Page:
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The Point

12/07/2009

What’s the point? It’s what’s left when you take everything else away. that’s the point.

Yesterday I wrote about appreciation. Today I want to add a counterbalance.

There’s a big problem with everything being interesting. I suffer from it a lot. A lack of discrimination. My big problem is being too interested in everything. There simply isn’t enough time. I hoard everything and I end up scattered. How to decide what to focus on?

The art of knapping is knowing what to throw away and what to keep. Done just right it creates something useful, something meaningful, something with a point.

Discarding things is neither profligate or neglectful. In order to know what to take away it’s important to study the grain of the material, understand its structure, the lines of shearing, the balance of the stresses. You have to love something to know where to strike it.

Then, when you know where the point is, you can use it to do something useful. A knife can cut, a pencil can draw, an arrow, once perfectly whittled by the fletcher, can itself be thrown away in order to pierce the target.

That great slinger ‘David’ stood trapped by the weight of an eroding block of marble in a cathedral yard for many years, before Michelangelo came along and dared to release him. Who misses what was lost?

A stone might crack the wrong way and become useless. How much more delicate is one’s own life.

Some people think becoming a hermit is extraordinary and remarkable. For me it’s not misanthropic nor cowardly nor brave. It’s simply the necessary removal of distraction. I’m an ill disciplined person compared to most. I can’t keep New Year’s resolutions. I can’t concentrate in an office. I have many friends who are much more focused and effective than I am. They would have no need for something like this. But I need all the help I can get.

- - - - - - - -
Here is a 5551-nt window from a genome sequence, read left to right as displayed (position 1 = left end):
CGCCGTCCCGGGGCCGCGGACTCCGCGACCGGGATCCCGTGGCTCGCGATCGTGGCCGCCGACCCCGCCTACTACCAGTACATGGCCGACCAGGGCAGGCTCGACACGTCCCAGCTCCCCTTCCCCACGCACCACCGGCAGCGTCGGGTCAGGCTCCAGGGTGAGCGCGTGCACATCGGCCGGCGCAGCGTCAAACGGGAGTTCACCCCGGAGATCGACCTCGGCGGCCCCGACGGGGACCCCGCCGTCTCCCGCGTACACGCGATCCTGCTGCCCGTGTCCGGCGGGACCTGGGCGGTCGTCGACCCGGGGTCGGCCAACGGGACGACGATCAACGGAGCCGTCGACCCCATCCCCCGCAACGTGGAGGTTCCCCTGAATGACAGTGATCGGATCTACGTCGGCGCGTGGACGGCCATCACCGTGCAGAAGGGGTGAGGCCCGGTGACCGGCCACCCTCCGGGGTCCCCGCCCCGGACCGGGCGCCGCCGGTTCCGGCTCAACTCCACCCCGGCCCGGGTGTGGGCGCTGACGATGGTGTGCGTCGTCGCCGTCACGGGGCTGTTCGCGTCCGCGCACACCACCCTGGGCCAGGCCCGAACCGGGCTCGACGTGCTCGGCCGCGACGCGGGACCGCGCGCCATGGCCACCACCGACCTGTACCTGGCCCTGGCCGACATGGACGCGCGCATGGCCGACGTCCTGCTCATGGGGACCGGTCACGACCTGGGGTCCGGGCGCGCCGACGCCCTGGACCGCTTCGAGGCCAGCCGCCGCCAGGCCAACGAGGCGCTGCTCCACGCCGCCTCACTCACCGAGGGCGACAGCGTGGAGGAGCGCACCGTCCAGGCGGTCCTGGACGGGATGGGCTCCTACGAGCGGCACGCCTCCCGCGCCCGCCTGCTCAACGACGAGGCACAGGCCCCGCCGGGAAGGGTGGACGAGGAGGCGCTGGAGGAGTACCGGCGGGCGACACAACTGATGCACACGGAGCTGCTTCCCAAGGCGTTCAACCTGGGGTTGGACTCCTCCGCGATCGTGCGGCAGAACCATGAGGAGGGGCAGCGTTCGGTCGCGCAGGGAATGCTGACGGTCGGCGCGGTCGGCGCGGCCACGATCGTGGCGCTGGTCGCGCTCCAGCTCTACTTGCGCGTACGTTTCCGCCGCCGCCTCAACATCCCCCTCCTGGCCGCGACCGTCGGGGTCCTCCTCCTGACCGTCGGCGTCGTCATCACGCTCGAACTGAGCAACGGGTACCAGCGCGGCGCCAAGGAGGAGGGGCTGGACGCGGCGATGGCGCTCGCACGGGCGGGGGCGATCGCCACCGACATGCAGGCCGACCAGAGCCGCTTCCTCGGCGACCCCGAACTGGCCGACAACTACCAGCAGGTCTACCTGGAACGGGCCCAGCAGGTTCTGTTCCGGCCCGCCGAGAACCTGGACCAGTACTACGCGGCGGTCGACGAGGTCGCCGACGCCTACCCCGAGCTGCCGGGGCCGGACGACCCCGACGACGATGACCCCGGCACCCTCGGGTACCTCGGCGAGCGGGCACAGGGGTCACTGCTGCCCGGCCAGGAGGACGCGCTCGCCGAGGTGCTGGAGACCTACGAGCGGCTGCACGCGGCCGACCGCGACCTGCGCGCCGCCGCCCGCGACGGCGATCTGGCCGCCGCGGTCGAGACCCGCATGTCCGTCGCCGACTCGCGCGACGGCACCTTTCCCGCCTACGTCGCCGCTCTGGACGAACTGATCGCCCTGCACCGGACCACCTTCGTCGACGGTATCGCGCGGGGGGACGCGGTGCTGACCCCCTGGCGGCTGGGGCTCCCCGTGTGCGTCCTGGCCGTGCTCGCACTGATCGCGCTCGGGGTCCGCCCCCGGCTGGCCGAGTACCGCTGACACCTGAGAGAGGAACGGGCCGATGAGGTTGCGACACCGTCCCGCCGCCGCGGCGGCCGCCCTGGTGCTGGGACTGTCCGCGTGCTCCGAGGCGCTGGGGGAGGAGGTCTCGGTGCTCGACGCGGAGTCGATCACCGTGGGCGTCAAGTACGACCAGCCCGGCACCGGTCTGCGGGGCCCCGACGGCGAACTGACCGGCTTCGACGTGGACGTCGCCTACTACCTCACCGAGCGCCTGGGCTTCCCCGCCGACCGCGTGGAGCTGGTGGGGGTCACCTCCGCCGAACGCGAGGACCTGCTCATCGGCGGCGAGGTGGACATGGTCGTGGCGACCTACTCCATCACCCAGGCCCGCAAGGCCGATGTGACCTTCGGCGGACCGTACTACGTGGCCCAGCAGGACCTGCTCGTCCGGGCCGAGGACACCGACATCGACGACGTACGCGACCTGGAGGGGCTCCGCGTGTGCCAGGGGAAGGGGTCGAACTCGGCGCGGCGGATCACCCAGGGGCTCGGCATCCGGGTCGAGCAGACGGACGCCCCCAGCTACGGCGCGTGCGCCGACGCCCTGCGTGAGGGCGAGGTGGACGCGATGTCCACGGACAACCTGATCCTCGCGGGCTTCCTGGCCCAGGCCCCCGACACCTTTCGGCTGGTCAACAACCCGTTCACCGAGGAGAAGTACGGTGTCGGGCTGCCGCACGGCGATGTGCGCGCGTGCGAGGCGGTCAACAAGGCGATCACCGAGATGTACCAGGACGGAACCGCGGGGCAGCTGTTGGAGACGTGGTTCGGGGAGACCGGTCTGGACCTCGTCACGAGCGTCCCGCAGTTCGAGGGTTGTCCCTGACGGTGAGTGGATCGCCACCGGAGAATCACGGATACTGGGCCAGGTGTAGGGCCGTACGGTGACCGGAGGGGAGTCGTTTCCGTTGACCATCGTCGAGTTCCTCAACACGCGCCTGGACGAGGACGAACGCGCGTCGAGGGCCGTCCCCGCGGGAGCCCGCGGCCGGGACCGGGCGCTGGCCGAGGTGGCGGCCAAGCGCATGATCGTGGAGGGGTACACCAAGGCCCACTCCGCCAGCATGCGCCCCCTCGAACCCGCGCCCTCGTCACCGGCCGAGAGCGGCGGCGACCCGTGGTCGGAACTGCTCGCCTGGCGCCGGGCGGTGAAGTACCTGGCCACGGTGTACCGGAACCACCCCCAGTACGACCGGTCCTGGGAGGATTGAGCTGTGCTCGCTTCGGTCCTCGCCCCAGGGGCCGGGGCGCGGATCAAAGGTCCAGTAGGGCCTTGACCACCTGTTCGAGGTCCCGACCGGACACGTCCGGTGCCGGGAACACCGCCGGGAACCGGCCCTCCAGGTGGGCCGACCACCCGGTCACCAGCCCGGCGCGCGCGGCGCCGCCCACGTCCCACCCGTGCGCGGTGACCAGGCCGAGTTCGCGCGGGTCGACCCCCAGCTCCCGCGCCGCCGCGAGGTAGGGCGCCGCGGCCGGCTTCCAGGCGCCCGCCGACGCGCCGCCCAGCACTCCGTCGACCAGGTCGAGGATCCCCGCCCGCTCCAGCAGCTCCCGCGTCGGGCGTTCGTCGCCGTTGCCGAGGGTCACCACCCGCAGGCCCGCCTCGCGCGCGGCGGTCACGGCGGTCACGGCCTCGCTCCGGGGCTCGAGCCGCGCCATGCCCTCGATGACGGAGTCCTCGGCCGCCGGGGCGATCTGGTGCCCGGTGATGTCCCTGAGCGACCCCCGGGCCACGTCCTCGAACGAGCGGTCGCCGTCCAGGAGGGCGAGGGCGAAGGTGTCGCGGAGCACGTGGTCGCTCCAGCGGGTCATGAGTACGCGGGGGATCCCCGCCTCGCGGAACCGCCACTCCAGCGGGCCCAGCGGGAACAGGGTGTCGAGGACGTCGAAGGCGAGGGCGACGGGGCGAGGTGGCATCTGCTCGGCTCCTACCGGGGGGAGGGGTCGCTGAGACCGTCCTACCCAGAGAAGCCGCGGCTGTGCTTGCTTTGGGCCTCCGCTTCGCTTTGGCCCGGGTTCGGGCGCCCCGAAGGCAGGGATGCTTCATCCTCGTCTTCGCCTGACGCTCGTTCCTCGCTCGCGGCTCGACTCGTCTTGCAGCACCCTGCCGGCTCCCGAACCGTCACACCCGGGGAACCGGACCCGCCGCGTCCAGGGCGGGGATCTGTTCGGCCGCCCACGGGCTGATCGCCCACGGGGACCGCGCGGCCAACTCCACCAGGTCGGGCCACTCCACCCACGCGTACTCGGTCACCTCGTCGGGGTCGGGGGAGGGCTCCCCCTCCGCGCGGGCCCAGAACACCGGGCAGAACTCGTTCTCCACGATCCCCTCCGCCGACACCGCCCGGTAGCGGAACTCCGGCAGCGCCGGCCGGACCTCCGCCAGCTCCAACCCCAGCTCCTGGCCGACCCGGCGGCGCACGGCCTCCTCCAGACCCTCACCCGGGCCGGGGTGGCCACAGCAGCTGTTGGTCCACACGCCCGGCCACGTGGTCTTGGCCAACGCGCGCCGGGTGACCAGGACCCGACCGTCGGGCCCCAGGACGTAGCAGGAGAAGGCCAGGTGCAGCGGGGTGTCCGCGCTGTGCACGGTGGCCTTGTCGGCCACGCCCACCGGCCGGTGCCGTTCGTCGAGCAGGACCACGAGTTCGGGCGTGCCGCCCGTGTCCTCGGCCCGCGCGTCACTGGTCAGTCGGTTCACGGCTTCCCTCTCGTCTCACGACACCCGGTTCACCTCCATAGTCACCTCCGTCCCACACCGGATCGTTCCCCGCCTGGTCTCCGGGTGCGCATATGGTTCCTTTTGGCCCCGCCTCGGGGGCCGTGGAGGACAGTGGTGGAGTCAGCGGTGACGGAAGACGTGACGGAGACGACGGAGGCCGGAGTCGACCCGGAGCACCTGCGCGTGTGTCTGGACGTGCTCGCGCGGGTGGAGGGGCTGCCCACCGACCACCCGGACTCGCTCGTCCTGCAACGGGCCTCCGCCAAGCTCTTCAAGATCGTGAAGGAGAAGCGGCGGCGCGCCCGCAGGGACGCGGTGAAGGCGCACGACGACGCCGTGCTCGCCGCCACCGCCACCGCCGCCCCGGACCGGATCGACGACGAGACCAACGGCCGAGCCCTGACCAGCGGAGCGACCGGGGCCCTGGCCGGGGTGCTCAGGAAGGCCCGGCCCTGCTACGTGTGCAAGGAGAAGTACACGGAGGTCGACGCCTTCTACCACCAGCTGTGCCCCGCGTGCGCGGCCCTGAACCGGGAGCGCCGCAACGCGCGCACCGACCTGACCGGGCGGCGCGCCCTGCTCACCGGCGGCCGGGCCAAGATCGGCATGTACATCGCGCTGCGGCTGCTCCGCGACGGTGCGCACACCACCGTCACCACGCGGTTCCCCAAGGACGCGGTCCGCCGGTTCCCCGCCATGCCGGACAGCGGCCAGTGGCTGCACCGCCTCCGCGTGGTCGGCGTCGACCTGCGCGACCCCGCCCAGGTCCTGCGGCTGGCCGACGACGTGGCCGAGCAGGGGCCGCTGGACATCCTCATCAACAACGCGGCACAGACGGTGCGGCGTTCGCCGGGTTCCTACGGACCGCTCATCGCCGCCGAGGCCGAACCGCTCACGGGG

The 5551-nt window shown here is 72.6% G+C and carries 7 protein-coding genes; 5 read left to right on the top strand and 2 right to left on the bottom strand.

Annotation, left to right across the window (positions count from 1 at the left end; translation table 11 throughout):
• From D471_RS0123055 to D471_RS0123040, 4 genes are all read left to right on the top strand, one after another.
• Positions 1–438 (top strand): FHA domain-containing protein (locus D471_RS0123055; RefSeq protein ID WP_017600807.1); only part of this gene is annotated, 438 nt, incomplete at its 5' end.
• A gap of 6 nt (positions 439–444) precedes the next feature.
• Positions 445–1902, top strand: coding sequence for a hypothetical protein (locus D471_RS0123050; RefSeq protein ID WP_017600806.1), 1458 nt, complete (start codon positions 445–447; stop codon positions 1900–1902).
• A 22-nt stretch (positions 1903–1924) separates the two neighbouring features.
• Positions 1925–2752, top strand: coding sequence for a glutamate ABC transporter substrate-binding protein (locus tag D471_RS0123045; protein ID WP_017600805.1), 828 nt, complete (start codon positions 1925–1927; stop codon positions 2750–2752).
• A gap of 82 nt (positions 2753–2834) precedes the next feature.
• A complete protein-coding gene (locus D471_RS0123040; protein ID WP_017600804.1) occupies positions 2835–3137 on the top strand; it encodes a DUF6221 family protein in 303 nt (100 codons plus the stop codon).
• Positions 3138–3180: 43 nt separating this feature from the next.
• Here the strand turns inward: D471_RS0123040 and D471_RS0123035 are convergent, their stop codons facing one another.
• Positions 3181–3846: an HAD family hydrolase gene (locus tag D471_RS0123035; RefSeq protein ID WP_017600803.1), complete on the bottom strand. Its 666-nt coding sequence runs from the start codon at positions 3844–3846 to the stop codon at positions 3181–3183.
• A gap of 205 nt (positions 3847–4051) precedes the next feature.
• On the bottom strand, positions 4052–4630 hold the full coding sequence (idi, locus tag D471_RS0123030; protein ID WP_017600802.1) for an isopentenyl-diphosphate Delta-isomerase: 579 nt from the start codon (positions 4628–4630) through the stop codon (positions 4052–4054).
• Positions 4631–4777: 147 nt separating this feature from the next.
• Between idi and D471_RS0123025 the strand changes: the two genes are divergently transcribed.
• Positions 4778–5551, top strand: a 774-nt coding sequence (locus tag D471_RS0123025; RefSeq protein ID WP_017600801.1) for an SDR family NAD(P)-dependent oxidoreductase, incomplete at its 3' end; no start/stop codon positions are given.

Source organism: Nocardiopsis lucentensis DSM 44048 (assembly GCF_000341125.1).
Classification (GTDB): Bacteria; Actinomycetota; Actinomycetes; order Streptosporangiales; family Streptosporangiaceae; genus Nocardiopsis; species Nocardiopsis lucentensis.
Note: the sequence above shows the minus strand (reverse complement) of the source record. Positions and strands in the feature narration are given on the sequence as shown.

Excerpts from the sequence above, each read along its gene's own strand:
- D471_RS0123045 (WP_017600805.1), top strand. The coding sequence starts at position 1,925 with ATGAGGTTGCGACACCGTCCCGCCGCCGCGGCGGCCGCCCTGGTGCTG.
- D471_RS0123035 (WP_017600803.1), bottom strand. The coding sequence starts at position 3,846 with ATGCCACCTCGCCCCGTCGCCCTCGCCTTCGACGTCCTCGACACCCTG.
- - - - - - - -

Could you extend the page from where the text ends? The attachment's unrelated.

The Buddha tells a story of a man who has been wounded by a poison arrow. Doctors are called but the man says he will not have the arrow removed until he learns whether it was shot by a nobleman or a warrior or a farmer, whether he was tall or short or medium, fair or dark, from near or far, whether the bow was a longbow or a crossbow, the kind of bowstring, the kind of shaft, the kind of tip… the feathers… the composition of the poison, etc., etc.

That man would die, says the Buddha, without ever having learned all these things.

The fact is there is suffering now. It must be addressed immediately.

As T.S. Eliot wrote in the Four Quartets, ‘Time is no healer: the patient is no longer here’.
Are we not distracted if we go round carefully collecting all the slings and arrows to prove the outrageousness of Fortune?

In Buddhist cosmology heaven is a very unfortunate place to arrive. Where there is no immediate perception of suffering there is no urgency, no impetus to action. Only when faced with dire necessity – like an arrow in the ribs – will we act. And even then we may be distracted and die before we help ourselves.

Looking around now at the degradation of all living systems, it seems to me that perhaps it’s time to act. Is there any doubt that humanity needs to be knapped? We could think of the whittling away of cars, packaging, food miles, unnecessary consumption and so on. But austerity can be unattractive. Let’s rather think of what may be revealed. The point.

Dowry bow

Here’s a bow without an arrow. It might have been presented once somewhere in the Congo basin along with a quivering bride as a dowry. You could probably find half a dozen of them now gathering dust in some half-stocked central African airport souvenir shop.

There are a matter of days left now before the end of a four week stay of execution that has temporarily protected a few surviving families of gorillas, chimpanzees, mandrills and elephants in that Congo basin. The Cameroonian government, in desperate need of money, will sell off another few hundred thousand hectares of rainforest to a logging company unless a competitive alternative scheme can be proposed. Whose is that forest to destroy?

Thirty days. The clock started ticking on June 18th. Bulldozers and chainsaws are standing by, idling. Does that focus the mind?

Perhaps a letter could be fired off. It’s only one tiny little thing. But that’s the point.

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6 Comments leave one →
  1. Nina from Brittany permalink
    12/07/2009 9:25 pm

    Dear Hermit,